Public diplomacy in an age of perpetual crisis: assessing the EU's strategic narratives through six crises

Juan Luis Manfredi-Sánchez, Nicholas Ross Smith

Research output: Journal PublicationArticlepeer-review

4 Citations (Scopus)


Purpose: The purpose of this research is to identify the strengths and weaknesses of the EU's public diplomacy – towards both domestic and external audiences – during times of crisis. The EU's public diplomacy is examined across six major crises: the Eurozone crisis (2008), the Ukrainian crisis (2014), the migrant crisis (2015), the Brexit referendum (2016), the new transatlantic relationship (2017) and the COVID-19 pandemic (2019). The goal of examining these crises in conjunction is to derive policy-relevant insights. Design/methodology/approach: This article adopts a problem-driven approach – the problem being how successful is the EU at public diplomacy during times of crisis – that draws theoretical and empirical insights from Communication Studies, International Relations and EU studies via a “strategic narratives” framework. It situates the EU as a unique public diplomacy actor, one which is becoming more prominent due to the mediatisation of diplomacy, especially driven by the advent of cyberspace. Findings: The article finds that the EU has been experiencing a cycle of crises that have affected the political, economic, symbolic and social foundations of the common project. The EU has had some notable success – such as restoring confidence at the height of the Eurozone crisis – and some notable challenges – such as effectively combatting disinformation. Regardless, the EU has the potential to better manage these and future crises by engaging in an effective public diplomacy strategy that tells a shared European story that informs and inspires people, both domestically and externally. Originality/value: The article offers an original examination of the EU's public diplomacy response to six different crises. It looks at different types of crises and utilises concepts from different social science perspectives. It offers novel strategic and policy recommendations.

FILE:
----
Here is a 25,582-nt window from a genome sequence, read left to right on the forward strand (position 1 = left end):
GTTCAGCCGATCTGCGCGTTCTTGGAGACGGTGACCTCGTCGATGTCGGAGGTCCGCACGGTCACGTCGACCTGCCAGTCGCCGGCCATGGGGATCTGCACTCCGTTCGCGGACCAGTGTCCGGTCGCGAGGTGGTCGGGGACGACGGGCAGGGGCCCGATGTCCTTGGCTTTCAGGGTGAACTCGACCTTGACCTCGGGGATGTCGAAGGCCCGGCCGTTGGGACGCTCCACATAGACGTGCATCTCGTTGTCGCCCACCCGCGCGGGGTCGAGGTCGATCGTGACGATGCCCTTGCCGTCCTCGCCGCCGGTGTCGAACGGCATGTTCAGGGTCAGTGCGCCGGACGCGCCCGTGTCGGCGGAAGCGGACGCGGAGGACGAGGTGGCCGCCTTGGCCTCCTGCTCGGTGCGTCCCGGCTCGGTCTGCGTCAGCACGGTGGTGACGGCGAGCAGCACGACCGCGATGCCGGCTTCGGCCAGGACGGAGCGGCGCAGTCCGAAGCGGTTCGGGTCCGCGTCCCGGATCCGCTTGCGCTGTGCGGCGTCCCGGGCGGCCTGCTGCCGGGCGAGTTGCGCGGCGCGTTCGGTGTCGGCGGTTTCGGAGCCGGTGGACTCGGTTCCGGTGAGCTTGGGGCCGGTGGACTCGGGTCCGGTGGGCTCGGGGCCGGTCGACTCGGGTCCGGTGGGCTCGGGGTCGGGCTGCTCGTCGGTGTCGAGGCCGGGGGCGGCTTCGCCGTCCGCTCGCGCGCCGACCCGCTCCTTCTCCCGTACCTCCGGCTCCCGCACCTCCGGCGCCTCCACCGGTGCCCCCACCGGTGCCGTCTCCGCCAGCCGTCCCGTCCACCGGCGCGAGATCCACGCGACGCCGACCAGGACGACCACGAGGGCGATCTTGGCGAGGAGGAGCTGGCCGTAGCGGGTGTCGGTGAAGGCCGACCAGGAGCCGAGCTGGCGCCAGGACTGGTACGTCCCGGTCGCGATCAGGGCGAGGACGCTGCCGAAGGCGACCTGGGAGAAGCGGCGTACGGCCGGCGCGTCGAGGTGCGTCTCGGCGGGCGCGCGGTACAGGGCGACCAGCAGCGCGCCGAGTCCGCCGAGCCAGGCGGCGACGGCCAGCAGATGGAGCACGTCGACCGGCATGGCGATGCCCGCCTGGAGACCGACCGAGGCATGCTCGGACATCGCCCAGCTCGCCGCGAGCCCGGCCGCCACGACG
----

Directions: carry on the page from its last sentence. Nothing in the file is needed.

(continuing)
Original languageEnglish
Pages (from-to)241-258
Number of pages18
JournalJournal of Communication Management
Issue number2
Publication statusPublished - 18 May 2023
Externally publishedYes


  • Crisis communication
  • Foreign policy
  • Leadership
  • Propaganda
  • Public diplomacy
  • Public sector

ASJC Scopus subject areas

  • Communication
  • Strategy and Management


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